The question of the legitimacy of drone strikes has occasionally bubbled up
in media over the years. As with most international news, the media and the
public have a short attention span for the issue. On September 30, the
BBC published a survey on whether drone strikes “work.” Answering were a
professor “who advised the government on counter-terrorism policy”, a linguist
named Brian Glyn Williams who was with the CIA, a senior fellow at a research
institute, and a Pakistani journalist named Ahmed Rashid.
Most of the answers are semi-critical, but not enough so. Williams
writes that Osama Bin Laden was observed by a drone that was unarmed, which
makes even a staunch antiwarrior blanch. But it is intended to. No matter that
that’s a pity Bin Laden was seen, but couldn’t be killed, two wars before Bin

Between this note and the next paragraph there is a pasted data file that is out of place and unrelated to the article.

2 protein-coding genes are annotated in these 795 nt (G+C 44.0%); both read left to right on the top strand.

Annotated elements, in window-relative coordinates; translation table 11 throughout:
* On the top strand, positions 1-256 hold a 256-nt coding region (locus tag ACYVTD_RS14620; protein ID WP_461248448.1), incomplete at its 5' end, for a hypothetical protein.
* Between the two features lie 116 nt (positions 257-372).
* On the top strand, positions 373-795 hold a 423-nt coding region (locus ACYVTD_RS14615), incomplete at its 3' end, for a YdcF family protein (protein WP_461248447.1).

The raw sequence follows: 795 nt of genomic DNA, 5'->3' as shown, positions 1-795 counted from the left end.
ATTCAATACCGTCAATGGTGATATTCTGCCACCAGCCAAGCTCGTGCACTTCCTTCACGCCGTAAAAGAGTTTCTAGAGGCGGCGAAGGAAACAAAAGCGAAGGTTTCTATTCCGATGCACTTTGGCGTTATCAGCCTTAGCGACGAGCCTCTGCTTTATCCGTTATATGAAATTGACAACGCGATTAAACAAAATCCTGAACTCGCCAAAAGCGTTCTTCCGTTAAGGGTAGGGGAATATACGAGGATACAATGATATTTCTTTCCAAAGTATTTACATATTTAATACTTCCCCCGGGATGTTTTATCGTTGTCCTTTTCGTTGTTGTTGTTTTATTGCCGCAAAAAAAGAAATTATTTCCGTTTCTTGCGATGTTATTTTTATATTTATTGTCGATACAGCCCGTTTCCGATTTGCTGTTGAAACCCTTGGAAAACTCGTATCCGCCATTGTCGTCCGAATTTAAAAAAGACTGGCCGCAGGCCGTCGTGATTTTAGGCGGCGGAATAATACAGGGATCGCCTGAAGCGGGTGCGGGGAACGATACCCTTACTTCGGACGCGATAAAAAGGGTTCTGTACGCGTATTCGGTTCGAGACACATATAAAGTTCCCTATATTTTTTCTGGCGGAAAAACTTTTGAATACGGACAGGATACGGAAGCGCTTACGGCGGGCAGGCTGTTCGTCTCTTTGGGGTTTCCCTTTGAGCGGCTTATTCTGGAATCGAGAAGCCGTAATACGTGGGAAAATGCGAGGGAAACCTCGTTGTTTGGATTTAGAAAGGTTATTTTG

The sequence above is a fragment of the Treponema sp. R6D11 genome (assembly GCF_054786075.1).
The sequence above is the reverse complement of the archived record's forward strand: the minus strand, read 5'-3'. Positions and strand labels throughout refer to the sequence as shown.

Laden was taken out were unnecessary and immoral. And the fact that Bin Laden
could have been killed then if only we’d armed American drones earlier does
not say anything positive about today’s policy.
Rashid correctly notes, “There’s no doubt that drones, even if they just kill one civilian, are very
easy to use as a propaganda tool to recruit young people, impressionable people.”
And he writes that there was never any concerted attempt to change minds in
the Tribal Region of Pakistan and Afghanistan. Drones were the only option.
And they alienate.
Even a fairly sensible responder like Rashid is responding to
what can only be described as a dubious question. Do drone strikes “work”? Well,
is that the point? What is their goal? If it is to occasionally kill bad men,
then they work. If they are a sustainable policy that America will not regret
later is another question. Unasked and unanswered by the BBC is the question
of whether America has the right to kill people in its uneasy hybrid of warfare
and covert assassination. Especially given what we know about how it’s been
done so far.